Behind the scenes with Rose Marie
Whether she was delivering hilarious banter in buddy comedy or punchy one-liners on her own, Rose Marie was a dynamic presence on the screen and her very full TV resume proves it.
But as interesting as the characters she played were, Rose Marie herself was quite an exquisite person with a memory for details. Check out some fun highlights from her career.
Catch the television premiere of Wait for Your Laugh on May 1 at 9pm and 12am ET.
Gunsmoke - “Twelfth Night” (1957)
Rose Marie’s first television guest appearance was on this Western staple, but she never expected to get the part.
The role was written as a 60 year old woman, and Rose Marie was only 34 at the time. So she camped up her audition just to have fun, and to her surprise, they liked it.
Oddly enough, Rose Marie wasn’t aged with make-up for the part, but one change she did make was cutting her nails since an Old West gal cutting wood probably wouldn’t have a manicure.
Love That Bob (1958-1959)
Rose Marie’s first series role came about thanks to writer Dick Wesson, who wrote the part of Martha with her in mind.
Despite being a newbie on the show, Rose Marie felt welcomed by the cast, especially Bob Cummings. He taught her not to “Mickey Mouse” – or in other words, play the part for television without the dramatics of live theater.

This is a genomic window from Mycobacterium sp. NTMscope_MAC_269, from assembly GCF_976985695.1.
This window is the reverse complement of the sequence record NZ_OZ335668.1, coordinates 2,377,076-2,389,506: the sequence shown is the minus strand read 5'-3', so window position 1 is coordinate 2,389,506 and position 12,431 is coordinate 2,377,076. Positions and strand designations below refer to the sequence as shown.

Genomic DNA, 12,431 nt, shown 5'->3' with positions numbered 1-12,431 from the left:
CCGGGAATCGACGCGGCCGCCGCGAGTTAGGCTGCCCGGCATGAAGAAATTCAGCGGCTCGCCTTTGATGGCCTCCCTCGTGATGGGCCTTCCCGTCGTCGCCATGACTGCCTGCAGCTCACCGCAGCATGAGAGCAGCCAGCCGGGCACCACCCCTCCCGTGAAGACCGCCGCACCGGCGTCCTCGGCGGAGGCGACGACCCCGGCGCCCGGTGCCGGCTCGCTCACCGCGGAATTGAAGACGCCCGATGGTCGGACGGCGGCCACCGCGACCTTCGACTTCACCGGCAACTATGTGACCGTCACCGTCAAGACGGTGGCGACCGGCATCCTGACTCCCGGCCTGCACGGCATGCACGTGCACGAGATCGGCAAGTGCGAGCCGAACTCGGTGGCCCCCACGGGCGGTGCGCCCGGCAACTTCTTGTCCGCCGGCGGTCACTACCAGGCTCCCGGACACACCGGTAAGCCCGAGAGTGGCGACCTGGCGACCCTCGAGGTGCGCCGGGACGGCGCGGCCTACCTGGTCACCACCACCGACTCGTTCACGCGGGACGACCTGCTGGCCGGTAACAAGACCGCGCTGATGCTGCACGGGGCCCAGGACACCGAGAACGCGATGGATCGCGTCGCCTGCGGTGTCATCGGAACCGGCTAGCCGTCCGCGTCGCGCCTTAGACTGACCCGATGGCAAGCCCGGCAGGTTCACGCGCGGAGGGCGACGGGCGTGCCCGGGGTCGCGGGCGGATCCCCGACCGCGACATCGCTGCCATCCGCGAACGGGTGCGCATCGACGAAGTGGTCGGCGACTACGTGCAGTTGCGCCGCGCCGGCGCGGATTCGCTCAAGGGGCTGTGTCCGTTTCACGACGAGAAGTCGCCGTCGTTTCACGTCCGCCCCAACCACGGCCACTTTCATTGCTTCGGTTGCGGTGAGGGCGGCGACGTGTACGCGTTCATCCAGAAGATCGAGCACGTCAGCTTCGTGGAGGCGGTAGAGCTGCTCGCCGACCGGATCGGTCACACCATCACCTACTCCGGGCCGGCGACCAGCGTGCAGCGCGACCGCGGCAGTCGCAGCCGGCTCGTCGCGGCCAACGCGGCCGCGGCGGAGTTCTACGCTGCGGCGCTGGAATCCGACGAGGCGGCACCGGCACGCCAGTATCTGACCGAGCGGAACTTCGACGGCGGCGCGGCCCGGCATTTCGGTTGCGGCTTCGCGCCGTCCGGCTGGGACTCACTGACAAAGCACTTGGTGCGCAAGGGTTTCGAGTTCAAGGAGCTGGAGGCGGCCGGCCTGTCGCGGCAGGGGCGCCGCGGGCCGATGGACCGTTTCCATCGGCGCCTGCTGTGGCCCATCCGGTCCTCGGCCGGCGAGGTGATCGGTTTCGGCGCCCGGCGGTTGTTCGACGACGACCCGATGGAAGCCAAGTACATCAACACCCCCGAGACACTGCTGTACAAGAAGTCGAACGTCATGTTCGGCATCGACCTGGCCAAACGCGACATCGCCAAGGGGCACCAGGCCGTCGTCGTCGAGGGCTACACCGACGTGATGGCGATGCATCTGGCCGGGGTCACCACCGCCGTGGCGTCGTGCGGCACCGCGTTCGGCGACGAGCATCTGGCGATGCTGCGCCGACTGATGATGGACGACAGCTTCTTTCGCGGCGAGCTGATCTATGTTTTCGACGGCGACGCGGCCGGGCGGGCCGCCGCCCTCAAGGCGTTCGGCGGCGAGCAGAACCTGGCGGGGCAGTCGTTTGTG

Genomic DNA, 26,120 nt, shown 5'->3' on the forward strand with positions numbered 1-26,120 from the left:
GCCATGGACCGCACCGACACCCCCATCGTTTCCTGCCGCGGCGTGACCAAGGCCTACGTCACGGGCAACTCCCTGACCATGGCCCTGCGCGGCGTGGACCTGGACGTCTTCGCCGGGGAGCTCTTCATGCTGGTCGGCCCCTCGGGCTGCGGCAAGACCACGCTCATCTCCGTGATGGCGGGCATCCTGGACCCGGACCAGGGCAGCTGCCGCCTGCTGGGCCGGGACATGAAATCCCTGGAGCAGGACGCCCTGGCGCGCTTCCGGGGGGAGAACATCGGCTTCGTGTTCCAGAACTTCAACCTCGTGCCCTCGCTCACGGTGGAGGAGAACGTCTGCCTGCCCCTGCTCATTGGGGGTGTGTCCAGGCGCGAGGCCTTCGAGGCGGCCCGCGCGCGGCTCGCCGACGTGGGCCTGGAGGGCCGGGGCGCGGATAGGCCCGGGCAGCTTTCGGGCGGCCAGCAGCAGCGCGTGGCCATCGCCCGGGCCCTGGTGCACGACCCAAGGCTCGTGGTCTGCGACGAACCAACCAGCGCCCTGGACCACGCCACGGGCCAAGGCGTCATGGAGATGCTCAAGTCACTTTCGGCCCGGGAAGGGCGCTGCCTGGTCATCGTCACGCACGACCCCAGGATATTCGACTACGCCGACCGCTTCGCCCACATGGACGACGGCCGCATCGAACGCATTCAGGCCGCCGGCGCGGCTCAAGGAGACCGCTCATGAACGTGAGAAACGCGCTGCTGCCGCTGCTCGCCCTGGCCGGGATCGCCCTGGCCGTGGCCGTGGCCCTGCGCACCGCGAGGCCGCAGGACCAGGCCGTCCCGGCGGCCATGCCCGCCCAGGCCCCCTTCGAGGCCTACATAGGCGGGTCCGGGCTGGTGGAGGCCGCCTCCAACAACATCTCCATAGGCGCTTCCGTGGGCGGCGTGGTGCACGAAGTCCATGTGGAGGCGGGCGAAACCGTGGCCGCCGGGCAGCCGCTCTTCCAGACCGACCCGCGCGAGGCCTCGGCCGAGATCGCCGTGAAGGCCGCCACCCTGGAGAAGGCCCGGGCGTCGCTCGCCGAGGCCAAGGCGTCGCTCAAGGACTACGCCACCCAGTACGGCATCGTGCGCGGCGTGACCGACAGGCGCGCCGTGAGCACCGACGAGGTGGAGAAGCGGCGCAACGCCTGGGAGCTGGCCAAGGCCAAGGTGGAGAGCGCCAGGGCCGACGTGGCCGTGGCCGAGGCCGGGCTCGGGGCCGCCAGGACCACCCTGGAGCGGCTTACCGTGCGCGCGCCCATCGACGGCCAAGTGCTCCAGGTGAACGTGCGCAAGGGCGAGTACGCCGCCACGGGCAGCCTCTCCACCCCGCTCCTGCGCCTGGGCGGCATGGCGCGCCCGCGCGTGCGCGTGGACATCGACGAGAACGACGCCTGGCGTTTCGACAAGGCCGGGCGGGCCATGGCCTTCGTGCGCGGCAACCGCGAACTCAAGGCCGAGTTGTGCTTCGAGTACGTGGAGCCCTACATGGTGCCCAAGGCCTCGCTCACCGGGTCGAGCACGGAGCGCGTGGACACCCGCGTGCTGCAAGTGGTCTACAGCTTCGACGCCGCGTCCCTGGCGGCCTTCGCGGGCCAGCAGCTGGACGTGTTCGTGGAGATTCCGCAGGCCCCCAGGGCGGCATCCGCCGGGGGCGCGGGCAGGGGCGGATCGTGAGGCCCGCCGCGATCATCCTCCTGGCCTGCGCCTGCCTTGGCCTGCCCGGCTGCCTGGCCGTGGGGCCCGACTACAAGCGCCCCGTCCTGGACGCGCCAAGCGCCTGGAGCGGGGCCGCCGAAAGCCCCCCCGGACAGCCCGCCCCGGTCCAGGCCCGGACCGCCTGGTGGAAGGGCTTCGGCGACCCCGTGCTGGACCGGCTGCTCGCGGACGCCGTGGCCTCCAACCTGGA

The Dick Van Dyke Show (1961-1966)
Before her TV career took off, Rose Marie rubbed shoulders with other comical greats, including Danny Thomas (whose wife also happened to be named Rose Marie).
When Thomas got his own television show, Rose Marie asked to be on it. So when her connection got her a call to read for a different show called The Dick Van Dyke Show, she quipped, “What’s a Dick Van Dyke?”
Executive Producer Sheldon Leonard told series creator Carl Reiner that Rose Marie was the best person for the part of Sally Rogers. After the series ended, Reiner sent a telegram to her that said, “Sheldon was right.”
Image: Paul Brownstein Productions
The Doris Day Show (1969-1971)
Rose Marie was initially unsure about joining the cast, especially since Doris Day had also recently lost her husband. However, the girls quickly bonded and became close friends.
In fact, they would continue to kid around even after the director called, “Cut!” Sometimes their ad-libs even remained in the episode.
The only thing Rose Marie disliked – the early call time. Doris Day was a morning person. So she would often trade call times with other actors to come in later.
The Hollywood Squares (1965-1980)
Rose Marie’s quick wit and charming persona made her perfect for this popular game show. In fact, she was involved with the project before Peter Marshall became the official host after two unsatisfactory test pilots with Bert Parks and Sandy Baron.
The panelists normally taped five episodes in one day and took a break between episodes to change their clothes. Since the audience couldn’t see their legs, sometimes Rose Marie wore old jeans in order to be comfortable.
Image: King World